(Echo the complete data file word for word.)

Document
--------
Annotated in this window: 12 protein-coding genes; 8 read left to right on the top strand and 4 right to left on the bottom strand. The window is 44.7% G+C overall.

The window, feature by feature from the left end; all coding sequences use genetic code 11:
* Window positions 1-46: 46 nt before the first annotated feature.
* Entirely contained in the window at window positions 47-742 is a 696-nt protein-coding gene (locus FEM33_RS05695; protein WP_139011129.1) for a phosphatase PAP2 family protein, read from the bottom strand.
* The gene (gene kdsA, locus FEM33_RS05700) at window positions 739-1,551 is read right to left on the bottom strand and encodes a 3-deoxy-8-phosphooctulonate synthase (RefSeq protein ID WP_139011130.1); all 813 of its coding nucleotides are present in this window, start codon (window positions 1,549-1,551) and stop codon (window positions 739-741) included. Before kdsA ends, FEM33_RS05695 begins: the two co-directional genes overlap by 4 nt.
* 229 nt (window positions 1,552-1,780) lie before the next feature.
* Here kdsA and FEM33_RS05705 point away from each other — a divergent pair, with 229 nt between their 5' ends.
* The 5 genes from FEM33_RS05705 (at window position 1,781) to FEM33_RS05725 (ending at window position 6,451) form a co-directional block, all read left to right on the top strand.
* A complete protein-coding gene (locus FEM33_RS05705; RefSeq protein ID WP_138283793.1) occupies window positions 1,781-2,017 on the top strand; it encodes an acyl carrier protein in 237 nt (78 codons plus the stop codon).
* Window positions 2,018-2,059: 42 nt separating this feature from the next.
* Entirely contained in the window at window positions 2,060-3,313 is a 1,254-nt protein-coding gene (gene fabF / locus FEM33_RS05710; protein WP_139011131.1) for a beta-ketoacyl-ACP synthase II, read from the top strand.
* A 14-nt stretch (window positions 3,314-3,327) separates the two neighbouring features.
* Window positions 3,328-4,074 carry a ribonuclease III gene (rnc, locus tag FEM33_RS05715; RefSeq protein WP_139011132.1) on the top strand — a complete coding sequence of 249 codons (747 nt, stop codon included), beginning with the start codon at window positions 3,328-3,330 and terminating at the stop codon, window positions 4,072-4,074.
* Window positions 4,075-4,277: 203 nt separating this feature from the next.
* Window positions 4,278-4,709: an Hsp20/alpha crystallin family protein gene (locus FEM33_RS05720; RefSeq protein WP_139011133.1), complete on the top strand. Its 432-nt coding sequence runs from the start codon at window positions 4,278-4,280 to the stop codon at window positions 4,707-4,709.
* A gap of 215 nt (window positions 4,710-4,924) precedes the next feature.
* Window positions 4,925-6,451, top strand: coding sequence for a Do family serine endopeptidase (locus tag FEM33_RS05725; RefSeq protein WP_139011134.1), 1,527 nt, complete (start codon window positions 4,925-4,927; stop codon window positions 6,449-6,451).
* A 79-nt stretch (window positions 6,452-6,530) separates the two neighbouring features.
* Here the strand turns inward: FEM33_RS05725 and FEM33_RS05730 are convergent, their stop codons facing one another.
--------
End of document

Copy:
Annotated in this window: 12 protein-coding genes; 8 read left to right on the top strand and 4 right to left on the bottom strand. The window is 44.7% G+C overall.

The window, feature by feature from the left end; all coding sequences use genetic code 11:
* Window positions 1-46: 46 nt before the first annotated feature.
* Entirely contained in the window at window positions 47-742 is a 696-nt protein-coding gene (locus FEM33_RS05695; protein WP_139011129.1) for a phosphatase PAP2 family protein, read from the bottom strand.
* The gene (gene kdsA, locus FEM33_RS05700) at window positions 739-1,551 is read right to left on the bottom strand and encodes a 3-deoxy-8-phosphooctulonate synthase (RefSeq protein ID WP_139011130.1); all 813 of its coding nucleotides are present in this window, start codon (window positions 1,549-1,551) and stop codon (window positions 739-741) included. Before kdsA ends, FEM33_RS05695 begins: the two co-directional genes overlap by 4 nt.
* 229 nt (window positions 1,552-1,780) lie before the next feature.
* Here kdsA and FEM33_RS05705 point away from each other — a divergent pair, with 229 nt between their 5' ends.
* The 5 genes from FEM33_RS05705 (at window position 1,781) to FEM33_RS05725 (ending at window position 6,451) form a co-directional block, all read left to right on the top strand.
* A complete protein-coding gene (locus FEM33_RS05705; RefSeq protein ID WP_138283793.1) occupies window positions 1,781-2,017 on the top strand; it encodes an acyl carrier protein in 237 nt (78 codons plus the stop codon).
* Window positions 2,018-2,059: 42 nt separating this feature from the next.
* Entirely contained in the window at window positions 2,060-3,313 is a 1,254-nt protein-coding gene (gene fabF / locus FEM33_RS05710; protein WP_139011131.1) for a beta-ketoacyl-ACP synthase II, read from the top strand.
* A 14-nt stretch (window positions 3,314-3,327) separates the two neighbouring features.
* Window positions 3,328-4,074 carry a ribonuclease III gene (rnc, locus tag FEM33_RS05715; RefSeq protein WP_139011132.1) on the top strand — a complete coding sequence of 249 codons (747 nt, stop codon included), beginning with the start codon at window positions 3,328-3,330 and terminating at the stop codon, window positions 4,072-4,074.
* Window positions 4,075-4,277: 203 nt separating this feature from the next.
* Window positions 4,278-4,709: an Hsp20/alpha crystallin family protein gene (locus FEM33_RS05720; RefSeq protein WP_139011133.1), complete on the top strand. Its 432-nt coding sequence runs from the start codon at window positions 4,278-4,280 to the stop codon at window positions 4,707-4,709.
* A gap of 215 nt (window positions 4,710-4,924) precedes the next feature.
* Window positions 4,925-6,451, top strand: coding sequence for a Do family serine endopeptidase (locus tag FEM33_RS05725; RefSeq protein WP_139011134.1), 1,527 nt, complete (start codon window positions 4,925-4,927; stop codon window positions 6,449-6,451).
* A 79-nt stretch (window positions 6,452-6,530) separates the two neighbouring features.
* Here the strand turns inward: FEM33_RS05725 and FEM33_RS05730 are convergent, their stop codons facing one another.